Tuesday, November 10, 2009

Awaara ( Vagabond) 1951: the sweet old days

Director: Raj Kapoor ( 1924-88 )Script: Khwaja Ahmad Abbas

There was a peak of bloom in Bollywood cinema, sometimes called the golden age, which, like the springtime of youth, will never return. Blurring from the very late forties to the quite late fifties, it is a period in which cinema, in  simplicity and directness, speaks straight to the heart.

It is less about cinematography and craft than about music which often touches the sublime, great acting, and even more, an idealistic rather than a cynical view of life. It could be the spillover and exhilaration of the recently enacted victorious historical drama of Indian independance from the chains of colonial rule. It was the time when heros were heros and villains were villains.

In this period (which is almost a genre) we place Awaara, Pyaasa, Baiju Bawra, Barsaat, Mother India, Devdas, Do Beegha Zameen, Chalti ka Naam Gaadi, Sahib Beebi aur Ghulam, Mahal and of course Mughal-e- Azam.

If a connecting thread between these films is to be named, it is the singing voices which surfaced as though magically in unison with this fleeting mood. And pre-eminent among these voices is possibly that of Lata. Lata of-course has ruled over Hindi cinema for decades but the Lata of Awaara, Barsaat and Baiju Bawra was never again heard.

Lata! Where does one find the metaphors to do justice to that voice, that Lata of 1950-55? It is the voice of nature, the voice of youth, unrestrained and unrestricted by limitations, soaring like a lark, pained like a nightingale, filled with feminine power, touching the peaks of human emotion.

Awaara  is quintessence of this period. Four Kapoors belonging to three generations are featured ( Raj, Shashi, Prithviraj and the latter's father) and Nargis, with the matchless K.N.Singh as the mandatory villain.

The plot: Raj is the son of a judge (Prithviraj Kapoor) . As a child his mother along with him are thrown out of the house on suspicions of infidelity. He is unable to continue school (where he first encounters his beloved to be). Mentored to criminality by the Bill Sykes like Jagga ( K.N.Singh) he undergoes a jail sentence. Then he encounters Rita (Nargis) the adopted ward of the judge. The complexities are satisfactorily sorted out in a courtroom drama which opens and folds up the film.

The lynch pin of the film is the electrifying chemistry of Nargis and Raj Kapoor, brought to a point of explosion by the play back singing of Lata (and ofcourse Mukesh). The smirking K N Singh adds a dimension of his own. Prithviraj, as the plodding judge speaks his lines with perfect modulation and pauses as one might expect a judge to do.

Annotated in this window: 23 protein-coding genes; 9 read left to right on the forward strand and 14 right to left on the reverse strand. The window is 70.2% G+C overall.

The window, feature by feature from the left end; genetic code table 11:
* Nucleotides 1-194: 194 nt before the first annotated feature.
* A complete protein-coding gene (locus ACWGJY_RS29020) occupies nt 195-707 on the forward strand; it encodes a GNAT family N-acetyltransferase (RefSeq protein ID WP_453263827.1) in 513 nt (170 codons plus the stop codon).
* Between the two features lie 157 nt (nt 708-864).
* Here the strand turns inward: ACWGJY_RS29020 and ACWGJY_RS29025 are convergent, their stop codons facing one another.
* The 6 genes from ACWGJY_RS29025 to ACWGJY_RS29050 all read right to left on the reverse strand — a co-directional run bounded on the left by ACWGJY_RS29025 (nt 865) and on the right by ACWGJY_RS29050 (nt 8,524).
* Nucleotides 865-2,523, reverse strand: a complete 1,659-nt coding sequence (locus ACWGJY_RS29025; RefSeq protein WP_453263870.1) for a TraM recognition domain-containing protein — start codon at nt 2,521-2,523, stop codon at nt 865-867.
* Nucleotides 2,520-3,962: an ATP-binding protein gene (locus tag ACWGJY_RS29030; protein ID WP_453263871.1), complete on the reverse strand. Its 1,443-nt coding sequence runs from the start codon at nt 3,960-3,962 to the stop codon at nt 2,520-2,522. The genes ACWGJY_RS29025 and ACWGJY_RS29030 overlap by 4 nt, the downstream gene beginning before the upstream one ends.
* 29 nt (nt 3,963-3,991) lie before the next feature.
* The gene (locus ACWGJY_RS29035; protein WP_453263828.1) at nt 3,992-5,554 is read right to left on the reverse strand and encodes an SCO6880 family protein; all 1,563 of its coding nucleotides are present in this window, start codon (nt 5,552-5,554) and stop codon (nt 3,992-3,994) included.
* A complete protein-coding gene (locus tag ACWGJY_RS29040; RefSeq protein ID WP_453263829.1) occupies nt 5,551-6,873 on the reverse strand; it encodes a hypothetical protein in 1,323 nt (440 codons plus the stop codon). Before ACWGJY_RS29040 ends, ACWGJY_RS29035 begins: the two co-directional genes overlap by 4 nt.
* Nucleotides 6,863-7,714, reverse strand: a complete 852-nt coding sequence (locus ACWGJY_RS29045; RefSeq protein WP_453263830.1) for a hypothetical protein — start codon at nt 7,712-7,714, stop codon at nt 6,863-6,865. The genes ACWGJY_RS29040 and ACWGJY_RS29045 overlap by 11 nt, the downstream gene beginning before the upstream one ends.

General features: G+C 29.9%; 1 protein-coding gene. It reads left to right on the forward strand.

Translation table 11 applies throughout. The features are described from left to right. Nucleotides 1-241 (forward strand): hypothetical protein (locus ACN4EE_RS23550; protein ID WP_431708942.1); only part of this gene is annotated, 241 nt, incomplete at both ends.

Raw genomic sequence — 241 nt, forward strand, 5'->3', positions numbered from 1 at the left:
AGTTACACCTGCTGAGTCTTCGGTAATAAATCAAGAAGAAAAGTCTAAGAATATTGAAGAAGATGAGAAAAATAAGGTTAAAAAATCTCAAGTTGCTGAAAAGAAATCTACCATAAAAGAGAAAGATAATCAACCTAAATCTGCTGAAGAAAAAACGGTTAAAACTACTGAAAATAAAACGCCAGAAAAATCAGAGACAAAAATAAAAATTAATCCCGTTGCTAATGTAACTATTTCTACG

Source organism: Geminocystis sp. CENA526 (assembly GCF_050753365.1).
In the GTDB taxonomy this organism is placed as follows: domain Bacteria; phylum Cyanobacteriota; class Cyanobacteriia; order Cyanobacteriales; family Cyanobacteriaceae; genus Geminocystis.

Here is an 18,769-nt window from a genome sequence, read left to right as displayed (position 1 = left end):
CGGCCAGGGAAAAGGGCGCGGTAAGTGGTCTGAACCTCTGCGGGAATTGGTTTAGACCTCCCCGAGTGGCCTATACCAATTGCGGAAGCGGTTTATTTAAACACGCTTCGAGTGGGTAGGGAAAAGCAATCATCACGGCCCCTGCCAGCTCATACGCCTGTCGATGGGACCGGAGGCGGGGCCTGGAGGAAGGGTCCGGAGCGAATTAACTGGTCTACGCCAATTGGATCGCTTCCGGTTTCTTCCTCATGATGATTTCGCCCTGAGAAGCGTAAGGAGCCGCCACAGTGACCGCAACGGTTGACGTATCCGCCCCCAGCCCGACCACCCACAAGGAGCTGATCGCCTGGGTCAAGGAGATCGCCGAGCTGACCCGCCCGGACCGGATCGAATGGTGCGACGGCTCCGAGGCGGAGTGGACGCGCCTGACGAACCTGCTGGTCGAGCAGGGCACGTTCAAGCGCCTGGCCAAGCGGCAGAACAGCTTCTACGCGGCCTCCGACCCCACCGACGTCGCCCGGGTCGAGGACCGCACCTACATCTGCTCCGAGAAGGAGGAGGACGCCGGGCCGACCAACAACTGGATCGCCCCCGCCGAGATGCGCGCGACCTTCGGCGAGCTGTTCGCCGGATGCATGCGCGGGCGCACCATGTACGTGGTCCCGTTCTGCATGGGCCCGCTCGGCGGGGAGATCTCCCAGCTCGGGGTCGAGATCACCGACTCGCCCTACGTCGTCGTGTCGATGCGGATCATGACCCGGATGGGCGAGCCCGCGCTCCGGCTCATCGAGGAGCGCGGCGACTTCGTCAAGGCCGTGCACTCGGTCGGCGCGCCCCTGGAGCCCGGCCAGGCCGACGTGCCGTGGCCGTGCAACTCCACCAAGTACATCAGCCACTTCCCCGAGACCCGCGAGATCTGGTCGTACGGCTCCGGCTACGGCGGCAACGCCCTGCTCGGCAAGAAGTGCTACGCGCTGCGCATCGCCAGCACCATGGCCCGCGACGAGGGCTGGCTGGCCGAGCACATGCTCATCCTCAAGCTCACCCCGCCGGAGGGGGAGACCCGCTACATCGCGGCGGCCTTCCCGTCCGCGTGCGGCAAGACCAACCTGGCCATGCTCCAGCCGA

There is an unforgettable dance-song dream sequence in which the drama is symbolically expressed: Raj, as the lowly ex-criminal surrounded by powerful forces of evil, aspiring to the impossible of attaining to the hand of a judge's daughter.

To visit Awaara is to visit the secret place of one's own childhood. It is a film overflowing with energy and the joys of youth like a swift mountain stream. It is the stuff romance is made off. If one is to search for a Hollywood parallell the 1942 Casablanca comes immediately to mind.


Ronak M Soni said...

When you talk about the 'golden age', I agree with you about the movies, but not about the music. I love Hindi music from all of its history. It's just that the music changed over time.
Here is some of my favourite stuff from recent times. I like to believe it's a reaction to the apoliticity of recent times, but you never know about these things.

Anyway, nice post. I always love it when I see love straining to get out of the edges of the words.

S. M. Rana said...

@ Ronak

Ab Hamare Laga Zaayka Khoon Ka,Ab Batao Kare To Kare Kya?
Nahi Hai Koi Jo Hume Kuch Bataye,Batao Kare To Kare Kya?

If such is the status quo, I suppose the question formulated in the above quoted lines of Gulaal calls for addressal. These are indeed turbulent times and call for a different kind of muse.

Ronak M Soni said...

All different times call for different kinds of muses.

These times, I wouldn't call them troubled so much as apathetic. I mean, troubled would be when Indira Gandhi was about to declare emergency and her son was randomly picking men off the street to sterilise them, or when the country was split into two parts and ten million died just trying to get to a safe place.
Definitely, there is trouble, environmental concerns and terrorists and terrorists being dealt with the wrong way and so on, but any era when there is so much communication (and therefore miscommunication) among the citizens of the world is bound to have trouble. It's just that here in India no one cares.

Anonymous said...

Casblanca is definitely a more impressive movie, as far as narrative and characterization go. However, Awaara has great songs, great music and arouses strong feelings of nostalgia. It is still, to my mind, a slightly overrated though a good film.